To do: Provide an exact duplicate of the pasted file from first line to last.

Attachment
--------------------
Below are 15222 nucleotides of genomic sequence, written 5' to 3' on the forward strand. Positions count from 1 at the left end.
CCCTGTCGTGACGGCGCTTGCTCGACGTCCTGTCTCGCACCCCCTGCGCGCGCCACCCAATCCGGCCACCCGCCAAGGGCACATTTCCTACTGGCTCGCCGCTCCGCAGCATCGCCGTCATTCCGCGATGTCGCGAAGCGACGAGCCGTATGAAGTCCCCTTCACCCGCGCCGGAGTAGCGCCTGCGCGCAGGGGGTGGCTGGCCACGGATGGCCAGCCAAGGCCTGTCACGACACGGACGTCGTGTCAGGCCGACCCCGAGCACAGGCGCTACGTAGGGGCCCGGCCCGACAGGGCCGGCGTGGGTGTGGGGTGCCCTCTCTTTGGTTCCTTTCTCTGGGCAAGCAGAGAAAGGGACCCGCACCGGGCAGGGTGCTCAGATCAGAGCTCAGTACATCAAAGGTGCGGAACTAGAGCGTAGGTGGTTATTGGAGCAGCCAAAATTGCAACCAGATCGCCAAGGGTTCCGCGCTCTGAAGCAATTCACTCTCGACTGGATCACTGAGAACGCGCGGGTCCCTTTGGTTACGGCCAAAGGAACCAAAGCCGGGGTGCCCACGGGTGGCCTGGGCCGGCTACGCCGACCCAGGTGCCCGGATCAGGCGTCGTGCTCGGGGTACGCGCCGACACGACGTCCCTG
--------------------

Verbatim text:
Below are 15222 nucleotides of genomic sequence, written 5' to 3' on the forward strand. Positions count from 1 at the left end.
CCCTGTCGTGACGGCGCTTGCTCGACGTCCTGTCTCGCACCCCCTGCGCGCGCCACCCAATCCGGCCACCCGCCAAGGGCACATTTCCTACTGGCTCGCCGCTCCGCAGCATCGCCGTCATTCCGCGATGTCGCGAAGCGACGAGCCGTATGAAGTCCCCTTCACCCGCGCCGGAGTAGCGCCTGCGCGCAGGGGGTGGCTGGCCACGGATGGCCAGCCAAGGCCTGTCACGACACGGACGTCGTGTCAGGCCGACCCCGAGCACAGGCGCTACGTAGGGGCCCGGCCCGACAGGGCCGGCGTGGGTGTGGGGTGCCCTCTCTTTGGTTCCTTTCTCTGGGCAAGCAGAGAAAGGGACCCGCACCGGGCAGGGTGCTCAGATCAGAGCTCAGTACATCAAAGGTGCGGAACTAGAGCGTAGGTGGTTATTGGAGCAGCCAAAATTGCAACCAGATCGCCAAGGGTTCCGCGCTCTGAAGCAATTCACTCTCGACTGGATCACTGAGAACGCGCGGGTCCCTTTGGTTACGGCCAAAGGAACCAAAGCCGGGGTGCCCACGGGTGGCCTGGGCCGGCTACGCCGACCCAGGTGCCCGGATCAGGCGTCGTGCTCGGGGTACGCGCCGACACGACGTCCCTG